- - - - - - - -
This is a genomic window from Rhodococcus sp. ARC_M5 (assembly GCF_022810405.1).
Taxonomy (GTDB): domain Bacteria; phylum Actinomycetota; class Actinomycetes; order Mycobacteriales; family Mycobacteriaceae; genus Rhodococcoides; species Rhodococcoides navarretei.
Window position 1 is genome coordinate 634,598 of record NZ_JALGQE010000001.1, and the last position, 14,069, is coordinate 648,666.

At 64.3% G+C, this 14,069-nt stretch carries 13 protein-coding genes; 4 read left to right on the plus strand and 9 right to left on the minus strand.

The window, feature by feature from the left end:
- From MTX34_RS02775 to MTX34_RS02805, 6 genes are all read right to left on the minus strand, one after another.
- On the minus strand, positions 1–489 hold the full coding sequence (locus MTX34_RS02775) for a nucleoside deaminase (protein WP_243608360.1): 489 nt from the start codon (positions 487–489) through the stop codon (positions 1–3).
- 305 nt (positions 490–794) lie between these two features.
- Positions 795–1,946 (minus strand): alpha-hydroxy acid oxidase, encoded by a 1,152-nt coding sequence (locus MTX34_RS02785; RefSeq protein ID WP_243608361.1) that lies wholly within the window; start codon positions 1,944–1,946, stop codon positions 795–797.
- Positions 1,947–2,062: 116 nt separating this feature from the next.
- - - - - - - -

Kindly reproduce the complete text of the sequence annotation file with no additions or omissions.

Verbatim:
This is a genomic window from Rhodococcus sp. ARC_M5 (assembly GCF_022810405.1).
Taxonomy (GTDB): domain Bacteria; phylum Actinomycetota; class Actinomycetes; order Mycobacteriales; family Mycobacteriaceae; genus Rhodococcoides; species Rhodococcoides navarretei.
Window position 1 is genome coordinate 634,598 of record NZ_JALGQE010000001.1, and the last position, 14,069, is coordinate 648,666.

At 64.3% G+C, this 14,069-nt stretch carries 13 protein-coding genes; 4 read left to right on the plus strand and 9 right to left on the minus strand.

The window, feature by feature from the left end:
- From MTX34_RS02775 to MTX34_RS02805, 6 genes are all read right to left on the minus strand, one after another.
- On the minus strand, positions 1–489 hold the full coding sequence (locus MTX34_RS02775) for a nucleoside deaminase (protein WP_243608360.1): 489 nt from the start codon (positions 487–489) through the stop codon (positions 1–3).
- 305 nt (positions 490–794) lie between these two features.
- Positions 795–1,946 (minus strand): alpha-hydroxy acid oxidase, encoded by a 1,152-nt coding sequence (locus MTX34_RS02785; RefSeq protein ID WP_243608361.1) that lies wholly within the window; start codon positions 1,944–1,946, stop codon positions 795–797.
- Positions 1,947–2,062: 116 nt separating this feature from the next.